When asked whether other businesses would benefit from giving to their communities, even if it seems they just don’t have the bandwidth, Fitzgerald gave a resounding “yes” — and she has a story to prove it. When the retailer’s shelter partner, the Humane Rescue Alliance, asked Fitzgerald to help them find another retailer to support adoptions, she made calls on their behalf. In speaking to one retailer, noticing the leadership’s absorption with work, she said: “Look, I know how busy it is, so let me tell you about what it’s like to do an adoption event.” That team has since put on at least three pet adoption events, receiving great turnout and feedback. 

Beginning with the seed of an idea and persisting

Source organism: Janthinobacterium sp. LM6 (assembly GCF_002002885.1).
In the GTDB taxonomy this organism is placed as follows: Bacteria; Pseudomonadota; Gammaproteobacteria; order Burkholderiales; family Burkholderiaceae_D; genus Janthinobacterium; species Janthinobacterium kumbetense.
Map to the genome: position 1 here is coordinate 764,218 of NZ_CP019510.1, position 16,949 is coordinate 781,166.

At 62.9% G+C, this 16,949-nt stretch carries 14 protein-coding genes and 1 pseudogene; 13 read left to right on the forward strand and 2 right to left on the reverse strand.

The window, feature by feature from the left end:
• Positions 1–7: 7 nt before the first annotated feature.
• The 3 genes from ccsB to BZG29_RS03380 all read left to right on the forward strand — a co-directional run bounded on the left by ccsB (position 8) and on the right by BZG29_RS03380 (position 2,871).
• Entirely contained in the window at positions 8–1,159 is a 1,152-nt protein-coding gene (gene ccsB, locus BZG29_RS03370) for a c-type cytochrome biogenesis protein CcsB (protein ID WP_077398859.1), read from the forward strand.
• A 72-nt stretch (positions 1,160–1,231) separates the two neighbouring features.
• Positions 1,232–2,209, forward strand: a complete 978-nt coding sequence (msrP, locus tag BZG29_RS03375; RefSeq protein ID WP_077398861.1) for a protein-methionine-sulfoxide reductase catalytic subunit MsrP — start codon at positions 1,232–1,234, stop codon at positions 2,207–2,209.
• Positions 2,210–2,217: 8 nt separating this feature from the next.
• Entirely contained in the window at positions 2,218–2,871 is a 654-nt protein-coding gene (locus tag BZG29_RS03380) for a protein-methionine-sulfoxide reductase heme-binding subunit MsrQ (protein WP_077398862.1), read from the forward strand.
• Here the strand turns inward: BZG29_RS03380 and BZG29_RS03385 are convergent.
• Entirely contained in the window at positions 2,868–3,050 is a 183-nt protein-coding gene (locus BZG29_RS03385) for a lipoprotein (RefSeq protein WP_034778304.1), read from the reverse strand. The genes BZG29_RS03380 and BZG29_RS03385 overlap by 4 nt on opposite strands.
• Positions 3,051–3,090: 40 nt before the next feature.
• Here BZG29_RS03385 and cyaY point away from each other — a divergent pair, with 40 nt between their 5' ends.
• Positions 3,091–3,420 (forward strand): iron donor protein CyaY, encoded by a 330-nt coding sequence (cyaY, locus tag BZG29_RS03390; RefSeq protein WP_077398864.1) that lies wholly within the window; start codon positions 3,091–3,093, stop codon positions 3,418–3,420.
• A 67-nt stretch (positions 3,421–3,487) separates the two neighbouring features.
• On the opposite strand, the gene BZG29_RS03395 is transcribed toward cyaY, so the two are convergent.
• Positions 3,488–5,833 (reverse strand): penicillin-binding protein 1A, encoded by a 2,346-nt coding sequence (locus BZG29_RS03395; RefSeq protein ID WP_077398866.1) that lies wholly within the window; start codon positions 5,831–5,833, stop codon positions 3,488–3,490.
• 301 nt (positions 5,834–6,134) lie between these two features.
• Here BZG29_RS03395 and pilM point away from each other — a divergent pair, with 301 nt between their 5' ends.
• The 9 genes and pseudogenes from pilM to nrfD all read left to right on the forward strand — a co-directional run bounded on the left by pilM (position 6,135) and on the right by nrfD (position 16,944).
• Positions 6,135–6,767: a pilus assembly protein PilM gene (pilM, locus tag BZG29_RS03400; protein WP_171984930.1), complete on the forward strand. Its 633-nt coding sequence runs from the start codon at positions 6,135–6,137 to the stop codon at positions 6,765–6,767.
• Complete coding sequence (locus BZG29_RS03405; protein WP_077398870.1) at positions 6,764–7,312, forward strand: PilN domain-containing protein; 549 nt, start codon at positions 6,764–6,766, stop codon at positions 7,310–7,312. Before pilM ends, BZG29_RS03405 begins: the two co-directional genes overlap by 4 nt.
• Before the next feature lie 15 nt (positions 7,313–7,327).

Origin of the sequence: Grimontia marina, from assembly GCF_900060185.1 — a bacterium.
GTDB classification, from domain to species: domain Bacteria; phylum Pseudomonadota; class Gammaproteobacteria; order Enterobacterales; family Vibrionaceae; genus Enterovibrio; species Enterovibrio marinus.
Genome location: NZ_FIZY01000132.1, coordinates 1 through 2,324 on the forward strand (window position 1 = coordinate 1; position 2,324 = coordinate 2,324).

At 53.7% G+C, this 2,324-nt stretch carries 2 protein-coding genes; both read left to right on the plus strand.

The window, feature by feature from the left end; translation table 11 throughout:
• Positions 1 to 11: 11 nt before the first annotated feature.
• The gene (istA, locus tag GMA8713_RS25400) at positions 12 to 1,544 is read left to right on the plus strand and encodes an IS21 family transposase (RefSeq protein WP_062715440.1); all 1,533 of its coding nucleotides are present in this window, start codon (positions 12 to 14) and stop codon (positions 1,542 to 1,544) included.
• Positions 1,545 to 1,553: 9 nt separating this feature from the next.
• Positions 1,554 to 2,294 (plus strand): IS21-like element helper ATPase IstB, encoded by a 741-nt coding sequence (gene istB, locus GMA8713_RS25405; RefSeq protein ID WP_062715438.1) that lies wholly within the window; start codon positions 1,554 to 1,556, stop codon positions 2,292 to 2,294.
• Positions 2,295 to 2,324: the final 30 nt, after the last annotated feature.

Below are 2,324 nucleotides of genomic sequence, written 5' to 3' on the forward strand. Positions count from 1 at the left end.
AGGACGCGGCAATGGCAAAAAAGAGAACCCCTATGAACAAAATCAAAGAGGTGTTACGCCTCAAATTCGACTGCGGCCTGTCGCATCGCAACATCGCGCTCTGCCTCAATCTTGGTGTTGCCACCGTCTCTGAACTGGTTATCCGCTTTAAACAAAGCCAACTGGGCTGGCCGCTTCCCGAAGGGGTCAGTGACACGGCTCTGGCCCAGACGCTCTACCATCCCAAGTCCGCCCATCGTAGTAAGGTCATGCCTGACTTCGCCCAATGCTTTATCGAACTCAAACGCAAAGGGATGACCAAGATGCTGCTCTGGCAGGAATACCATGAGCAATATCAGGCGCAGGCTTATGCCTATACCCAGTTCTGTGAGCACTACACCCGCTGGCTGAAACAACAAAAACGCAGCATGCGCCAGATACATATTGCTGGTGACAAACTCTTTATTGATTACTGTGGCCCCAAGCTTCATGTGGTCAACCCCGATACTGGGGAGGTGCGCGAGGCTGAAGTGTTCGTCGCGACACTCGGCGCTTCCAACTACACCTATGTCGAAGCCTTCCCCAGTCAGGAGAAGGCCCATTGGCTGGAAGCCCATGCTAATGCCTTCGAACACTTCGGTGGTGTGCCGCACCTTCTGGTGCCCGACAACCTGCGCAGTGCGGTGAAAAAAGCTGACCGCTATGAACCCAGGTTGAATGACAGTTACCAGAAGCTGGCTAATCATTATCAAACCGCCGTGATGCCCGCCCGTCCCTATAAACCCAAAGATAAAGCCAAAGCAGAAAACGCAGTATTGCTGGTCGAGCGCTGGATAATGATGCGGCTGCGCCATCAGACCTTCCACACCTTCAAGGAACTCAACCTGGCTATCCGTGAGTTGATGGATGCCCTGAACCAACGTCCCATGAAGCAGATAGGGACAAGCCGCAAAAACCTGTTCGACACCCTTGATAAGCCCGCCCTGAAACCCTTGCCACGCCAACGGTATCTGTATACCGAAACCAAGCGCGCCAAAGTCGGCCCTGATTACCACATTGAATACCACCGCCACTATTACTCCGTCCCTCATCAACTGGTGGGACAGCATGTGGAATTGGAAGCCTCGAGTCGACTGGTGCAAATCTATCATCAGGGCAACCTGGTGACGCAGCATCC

Fitzgerald Subaru didn’t begin its philanthropic activities with pet adoption. In addition to other pursuits, the retailer has long participated in the Subaru Share the Love Event, through which retailers donate to a charity of their customers’ choosing. One year, customers across the brand’s retail network overwhelmingly chose The American Society for the Prevention of Cruelty to Animals (ASPCA), which inspired Fitzgerald to align her passion for protecting animals with her work. Her team contacted the ASPCA for advice on how to go about setting up an adoption event a few years later. Since then, there hasn’t been much to hold the events back, besides pandemic restrictions. The Fitzgerald auto group extends into three states, and monthly events rotate across the locations.